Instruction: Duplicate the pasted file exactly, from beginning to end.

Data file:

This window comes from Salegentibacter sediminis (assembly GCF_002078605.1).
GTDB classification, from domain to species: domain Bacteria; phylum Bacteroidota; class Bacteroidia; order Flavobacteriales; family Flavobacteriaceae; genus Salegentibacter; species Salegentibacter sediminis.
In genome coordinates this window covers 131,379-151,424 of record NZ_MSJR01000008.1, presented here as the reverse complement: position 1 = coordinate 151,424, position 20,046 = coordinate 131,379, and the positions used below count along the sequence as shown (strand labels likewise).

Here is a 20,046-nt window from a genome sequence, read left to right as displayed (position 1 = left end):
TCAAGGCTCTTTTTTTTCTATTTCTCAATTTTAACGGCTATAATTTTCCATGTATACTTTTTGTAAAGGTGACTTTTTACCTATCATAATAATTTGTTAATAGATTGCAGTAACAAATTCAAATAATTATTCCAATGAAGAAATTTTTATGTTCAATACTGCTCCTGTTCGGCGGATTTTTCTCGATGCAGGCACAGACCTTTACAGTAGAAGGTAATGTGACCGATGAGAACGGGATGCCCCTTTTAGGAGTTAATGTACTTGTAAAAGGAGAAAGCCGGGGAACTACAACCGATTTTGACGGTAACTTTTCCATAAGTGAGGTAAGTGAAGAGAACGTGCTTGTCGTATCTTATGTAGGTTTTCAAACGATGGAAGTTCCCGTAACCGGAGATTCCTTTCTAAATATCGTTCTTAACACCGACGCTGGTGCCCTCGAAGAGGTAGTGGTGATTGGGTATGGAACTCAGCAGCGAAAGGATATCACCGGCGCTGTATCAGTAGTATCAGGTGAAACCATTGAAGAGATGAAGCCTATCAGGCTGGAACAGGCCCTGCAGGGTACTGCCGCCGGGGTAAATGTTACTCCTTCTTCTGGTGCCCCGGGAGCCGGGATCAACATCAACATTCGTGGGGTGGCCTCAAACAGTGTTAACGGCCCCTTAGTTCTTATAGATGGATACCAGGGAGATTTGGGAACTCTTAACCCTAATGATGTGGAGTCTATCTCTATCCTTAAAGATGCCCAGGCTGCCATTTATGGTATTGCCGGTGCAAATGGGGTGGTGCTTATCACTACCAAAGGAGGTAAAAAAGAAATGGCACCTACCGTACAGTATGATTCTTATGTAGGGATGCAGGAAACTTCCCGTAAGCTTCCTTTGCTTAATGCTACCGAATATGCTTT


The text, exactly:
This window comes from Salegentibacter sediminis (assembly GCF_002078605.1).
GTDB classification, from domain to species: domain Bacteria; phylum Bacteroidota; class Bacteroidia; order Flavobacteriales; family Flavobacteriaceae; genus Salegentibacter; species Salegentibacter sediminis.
In genome coordinates this window covers 131,379-151,424 of record NZ_MSJR01000008.1, presented here as the reverse complement: position 1 = coordinate 151,424, position 20,046 = coordinate 131,379, and the positions used below count along the sequence as shown (strand labels likewise).

Here is a 20,046-nt window from a genome sequence, read left to right as displayed (position 1 = left end):
TCAAGGCTCTTTTTTTTCTATTTCTCAATTTTAACGGCTATAATTTTCCATGTATACTTTTTGTAAAGGTGACTTTTTACCTATCATAATAATTTGTTAATAGATTGCAGTAACAAATTCAAATAATTATTCCAATGAAGAAATTTTTATGTTCAATACTGCTCCTGTTCGGCGGATTTTTCTCGATGCAGGCACAGACCTTTACAGTAGAAGGTAATGTGACCGATGAGAACGGGATGCCCCTTTTAGGAGTTAATGTACTTGTAAAAGGAGAAAGCCGGGGAACTACAACCGATTTTGACGGTAACTTTTCCATAAGTGAGGTAAGTGAAGAGAACGTGCTTGTCGTATCTTATGTAGGTTTTCAAACGATGGAAGTTCCCGTAACCGGAGATTCCTTTCTAAATATCGTTCTTAACACCGACGCTGGTGCCCTCGAAGAGGTAGTGGTGATTGGGTATGGAACTCAGCAGCGAAAGGATATCACCGGCGCTGTATCAGTAGTATCAGGTGAAACCATTGAAGAGATGAAGCCTATCAGGCTGGAACAGGCCCTGCAGGGTACTGCCGCCGGGGTAAATGTTACTCCTTCTTCTGGTGCCCCGGGAGCCGGGATCAACATCAACATTCGTGGGGTGGCCTCAAACAGTGTTAACGGCCCCTTAGTTCTTATAGATGGATACCAGGGAGATTTGGGAACTCTTAACCCTAATGATGTGGAGTCTATCTCTATCCTTAAAGATGCCCAGGCTGCCATTTATGGTATTGCCGGTGCAAATGGGGTGGTGCTTATCACTACCAAAGGAGGTAAAAAAGAAATGGCACCTACCGTACAGTATGATTCTTATGTAGGGATGCAGGAAACTTCCCGTAAGCTTCCTTTGCTTAATGCTACCGAATATGCTTT